Travels with Myself

A Journal of Discovery and Transition
Doug Jordan, Author

7. Willpower

This post is already feeling a bit heavy, but maybe if I fill it with a bit of helium we can yet get a few laughs out of it.

What is this thing called ‘willpower’? Can you freely call it up, when needed?, or is it a thing that exists just because it does? Conventionally we think we can take deliberate action, do something – I’ll get to work on that project right after the news, but of course, right after the news something else grabs our attention and we find ourselves still in front of the TV an hour later, the project still waiting for us on our desks, or the garage still unswept. Willpower is also thought of as the opposite of dong something; as often, it is to decide not to do something – I don’t need that second piece of cake, well maybe just a small piece, that one with gobs of icing.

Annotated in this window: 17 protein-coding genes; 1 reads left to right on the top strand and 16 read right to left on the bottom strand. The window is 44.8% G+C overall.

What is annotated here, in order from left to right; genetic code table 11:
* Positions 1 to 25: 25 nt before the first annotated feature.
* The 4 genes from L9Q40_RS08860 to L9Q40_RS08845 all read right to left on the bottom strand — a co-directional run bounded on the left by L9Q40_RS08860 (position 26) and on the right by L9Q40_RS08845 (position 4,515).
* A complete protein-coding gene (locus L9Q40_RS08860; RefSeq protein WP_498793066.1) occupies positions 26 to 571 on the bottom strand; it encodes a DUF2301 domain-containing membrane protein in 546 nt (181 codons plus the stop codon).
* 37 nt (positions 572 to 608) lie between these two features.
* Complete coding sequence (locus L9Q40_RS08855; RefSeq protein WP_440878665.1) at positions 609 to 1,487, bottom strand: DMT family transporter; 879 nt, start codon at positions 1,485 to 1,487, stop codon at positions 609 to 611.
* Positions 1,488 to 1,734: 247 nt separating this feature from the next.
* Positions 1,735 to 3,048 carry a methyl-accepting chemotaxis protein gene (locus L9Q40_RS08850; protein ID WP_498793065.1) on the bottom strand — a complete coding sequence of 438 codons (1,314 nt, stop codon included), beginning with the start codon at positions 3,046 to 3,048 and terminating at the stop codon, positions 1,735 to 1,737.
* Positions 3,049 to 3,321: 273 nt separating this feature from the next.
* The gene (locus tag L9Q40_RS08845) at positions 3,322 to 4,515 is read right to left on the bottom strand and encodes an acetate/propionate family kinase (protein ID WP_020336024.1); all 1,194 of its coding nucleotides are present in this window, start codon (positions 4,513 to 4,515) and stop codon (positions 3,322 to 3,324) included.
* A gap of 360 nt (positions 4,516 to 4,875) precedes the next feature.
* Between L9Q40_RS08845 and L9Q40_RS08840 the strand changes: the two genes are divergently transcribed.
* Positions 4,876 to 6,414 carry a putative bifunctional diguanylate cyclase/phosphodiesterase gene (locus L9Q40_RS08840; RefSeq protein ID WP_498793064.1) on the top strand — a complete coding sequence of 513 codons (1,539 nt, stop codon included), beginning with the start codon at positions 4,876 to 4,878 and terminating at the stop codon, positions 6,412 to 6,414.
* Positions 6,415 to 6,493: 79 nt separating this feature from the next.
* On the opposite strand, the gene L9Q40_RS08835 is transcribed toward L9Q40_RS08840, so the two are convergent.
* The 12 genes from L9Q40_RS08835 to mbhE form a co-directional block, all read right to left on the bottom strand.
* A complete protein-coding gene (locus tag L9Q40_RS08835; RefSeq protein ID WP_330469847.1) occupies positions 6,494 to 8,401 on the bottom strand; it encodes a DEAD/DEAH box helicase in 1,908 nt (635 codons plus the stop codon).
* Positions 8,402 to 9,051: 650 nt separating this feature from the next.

I think there is a difference between willpower and motivation. Motivation comes from within, a positive force for action. It might be reinforced with some sort of incentive/reward but it is largely self-generated. Willpower on the other hand feels forced, an obligation, a cognitive demand on self. I think that’s why it often seems to fail – the mind gets no reward from feeling compelled to do something, against its will.

Willpower is closely related to ‘free will’, I suppose – there’s that word ‘will’ in it. Can you merely ‘will it’ and make it so? Can you force yourself to think, act and behave with free will? Is there even such a thing as free will? Do feelings cause or hijack free will?